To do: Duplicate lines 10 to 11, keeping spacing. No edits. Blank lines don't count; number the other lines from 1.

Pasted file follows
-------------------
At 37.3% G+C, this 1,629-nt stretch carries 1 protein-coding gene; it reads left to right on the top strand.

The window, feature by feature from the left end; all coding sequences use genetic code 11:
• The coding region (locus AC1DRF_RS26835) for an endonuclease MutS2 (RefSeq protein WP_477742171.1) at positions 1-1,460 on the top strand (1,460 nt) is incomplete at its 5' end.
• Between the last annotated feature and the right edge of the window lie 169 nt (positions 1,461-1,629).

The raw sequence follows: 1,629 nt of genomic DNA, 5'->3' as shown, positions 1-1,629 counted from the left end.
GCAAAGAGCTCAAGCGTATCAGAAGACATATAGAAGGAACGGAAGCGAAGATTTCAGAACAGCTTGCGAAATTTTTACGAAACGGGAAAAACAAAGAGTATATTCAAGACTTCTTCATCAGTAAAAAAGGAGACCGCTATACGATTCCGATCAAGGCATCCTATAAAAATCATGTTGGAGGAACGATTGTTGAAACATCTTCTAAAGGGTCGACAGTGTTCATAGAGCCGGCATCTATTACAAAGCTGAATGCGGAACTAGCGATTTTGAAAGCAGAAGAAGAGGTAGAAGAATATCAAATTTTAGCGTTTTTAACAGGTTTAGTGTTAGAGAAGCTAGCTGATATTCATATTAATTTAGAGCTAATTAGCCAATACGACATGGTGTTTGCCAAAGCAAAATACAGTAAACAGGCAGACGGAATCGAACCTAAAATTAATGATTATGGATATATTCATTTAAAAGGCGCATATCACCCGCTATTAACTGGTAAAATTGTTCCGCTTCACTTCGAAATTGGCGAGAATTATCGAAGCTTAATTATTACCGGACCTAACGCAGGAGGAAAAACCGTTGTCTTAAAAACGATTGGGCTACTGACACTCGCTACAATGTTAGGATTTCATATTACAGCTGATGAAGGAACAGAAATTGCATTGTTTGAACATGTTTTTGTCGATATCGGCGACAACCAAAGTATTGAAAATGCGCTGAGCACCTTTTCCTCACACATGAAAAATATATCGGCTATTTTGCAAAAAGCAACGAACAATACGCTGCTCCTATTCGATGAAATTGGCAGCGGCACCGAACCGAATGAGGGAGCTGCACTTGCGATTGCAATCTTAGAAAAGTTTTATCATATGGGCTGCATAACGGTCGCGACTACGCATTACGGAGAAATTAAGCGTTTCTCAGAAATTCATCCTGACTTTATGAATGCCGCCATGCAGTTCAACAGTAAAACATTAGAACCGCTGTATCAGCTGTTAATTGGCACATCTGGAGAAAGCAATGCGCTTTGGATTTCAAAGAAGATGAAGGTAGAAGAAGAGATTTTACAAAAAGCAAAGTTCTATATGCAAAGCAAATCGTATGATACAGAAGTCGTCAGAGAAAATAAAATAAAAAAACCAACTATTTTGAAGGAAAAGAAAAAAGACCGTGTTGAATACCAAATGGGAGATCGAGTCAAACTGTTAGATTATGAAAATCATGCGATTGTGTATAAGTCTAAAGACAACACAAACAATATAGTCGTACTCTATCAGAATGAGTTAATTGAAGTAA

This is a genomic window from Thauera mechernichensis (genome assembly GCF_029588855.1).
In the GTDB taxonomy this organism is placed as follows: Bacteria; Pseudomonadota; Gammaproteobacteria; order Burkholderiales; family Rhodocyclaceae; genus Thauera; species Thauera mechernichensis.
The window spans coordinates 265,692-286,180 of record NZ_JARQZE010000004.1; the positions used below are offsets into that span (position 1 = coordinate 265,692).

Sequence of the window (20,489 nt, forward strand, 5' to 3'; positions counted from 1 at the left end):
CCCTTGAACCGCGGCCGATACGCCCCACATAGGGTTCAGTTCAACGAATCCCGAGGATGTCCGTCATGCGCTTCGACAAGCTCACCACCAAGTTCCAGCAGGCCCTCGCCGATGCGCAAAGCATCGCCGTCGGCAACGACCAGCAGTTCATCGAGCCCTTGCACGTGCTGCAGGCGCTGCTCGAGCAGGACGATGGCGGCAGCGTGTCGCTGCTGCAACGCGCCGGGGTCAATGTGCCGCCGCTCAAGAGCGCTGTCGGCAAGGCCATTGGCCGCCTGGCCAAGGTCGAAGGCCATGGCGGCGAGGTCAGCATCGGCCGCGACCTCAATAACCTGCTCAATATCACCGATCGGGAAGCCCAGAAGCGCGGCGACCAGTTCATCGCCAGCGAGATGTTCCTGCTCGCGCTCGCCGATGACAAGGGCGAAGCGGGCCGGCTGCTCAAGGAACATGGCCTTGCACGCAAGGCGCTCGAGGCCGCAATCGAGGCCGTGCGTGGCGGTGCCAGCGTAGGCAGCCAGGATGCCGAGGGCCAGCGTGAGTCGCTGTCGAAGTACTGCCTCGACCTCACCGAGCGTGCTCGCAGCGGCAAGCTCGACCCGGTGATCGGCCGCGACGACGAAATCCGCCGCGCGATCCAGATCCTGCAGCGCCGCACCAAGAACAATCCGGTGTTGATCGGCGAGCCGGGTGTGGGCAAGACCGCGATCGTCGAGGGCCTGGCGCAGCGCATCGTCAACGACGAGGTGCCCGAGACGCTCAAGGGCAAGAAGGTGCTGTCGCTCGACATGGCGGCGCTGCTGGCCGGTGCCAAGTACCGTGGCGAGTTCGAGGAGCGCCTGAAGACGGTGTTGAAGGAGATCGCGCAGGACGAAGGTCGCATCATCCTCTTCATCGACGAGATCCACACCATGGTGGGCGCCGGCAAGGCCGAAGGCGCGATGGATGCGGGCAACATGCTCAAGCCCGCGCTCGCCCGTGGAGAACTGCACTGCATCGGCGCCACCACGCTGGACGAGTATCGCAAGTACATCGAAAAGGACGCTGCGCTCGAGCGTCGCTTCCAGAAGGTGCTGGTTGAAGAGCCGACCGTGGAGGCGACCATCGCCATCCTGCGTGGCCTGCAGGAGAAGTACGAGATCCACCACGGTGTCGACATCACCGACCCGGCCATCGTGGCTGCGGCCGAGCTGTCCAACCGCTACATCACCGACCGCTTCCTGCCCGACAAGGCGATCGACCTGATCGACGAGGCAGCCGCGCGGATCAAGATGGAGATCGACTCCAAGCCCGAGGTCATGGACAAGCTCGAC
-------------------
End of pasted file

Sequence of the window (20,489 nt, forward strand, 5' to 3'; positions counted from 1 at the left end):
CCCTTGAACCGCGGCCGATACGCCCCACATAGGGTTCAGTTCAACGAATCCCGAGGATGTCCGTCATGCGCTTCGACAAGCTCACCACCAAGTTCCAGCAGGCCCTCGCCGATGCGCAAAGCATCGCCGTCGGCAACGACCAGCAGTTCATCGAGCCCTTGCACGTGCTGCAGGCGCTGCTCGAGCAGGACGATGGCGGCAGCGTGTCGCTGCTGCAACGCGCCGGGGTCAATGTGCCGCCGCTCAAGAGCGCTGTCGGCAAGGCCATTGGCCGCCTGGCCAAGGTCGAAGGCCATGGCGGCGAGGTCAGCATCGGCCGCGACCTCAATAACCTGCTCAATATCACCGATCGGGAAGCCCAGAAGCGCGGCGACCAGTTCATCGCCAGCGAGATGTTCCTGCTCGCGCTCGCCGATGACAAGGGCGAAGCGGGCCGGCTGCTCAAGGAACATGGCCTTGCACGCAAGGCGCTCGAGGCCGCAATCGAGGCCGTGCGTGGCGGTGCCAGCGTAGGCAGCCAGGATGCCGAGGGCCAGCGTGAGTCGCTGTCGAAGTACTGCCTCGACCTCACCGAGCGTGCTCGCAGCGGCAAGCTCGACCCGGTGATCGGCCGCGACGACGAAATCCGCCGCGCGATCCAGATCCTGCAGCGCCGCACCAAGAACAATCCGGTGTTGATCGGCGAGCCGGGTGTGGGCAAGACCGCGATCGTCGAGGGCCTGGCGCAGCGCATCGTCAACGACGAGGTGCCCGAGACGCTCAAGGGCAAGAAGGTGCTGTCGCTCGACATGGCGGCGCTGCTGGCCGGTGCCAAGTACCGTGGCGAGTTCGAGGAGCGCCTGAAGACGGTGTTGAAGGAGATCGCGCAGGACGAAGGTCGCATCATCCTCTTCATCGACGAGATCCACACCATGGTGGGCGCCGGCAAGGCCGAAGGCGCGATGGATGCGGGCAACATGCTCAAGCCCGCGCTCGCCCGTGGAGAACTGCACTGCATCGGCGCCACCACGCTGGACGAGTATCGCAAGTACATCGAAAAGGACGCTGCGCTCGAGCGTCGCTTCCAGAAGGTGCTGGTTGAAGAGCCGACCGTGGAGGCGACCATCGCCATCCTGCGTGGCCTGCAGGAGAAGTACGAGATCCACCACGGTGTCGACATCACCGACCCGGCCATCGTGGCTGCGGCCGAGCTGTCCAACCGCTACATCACCGACCGCTTCCTGCCCGACAAGGCGATCGACCTGATCGACGAGGCAGCCGCGCGGATCAAGATGGAGATCGACTCCAAGCCCGAGGTCATGGACAAGCTCGAC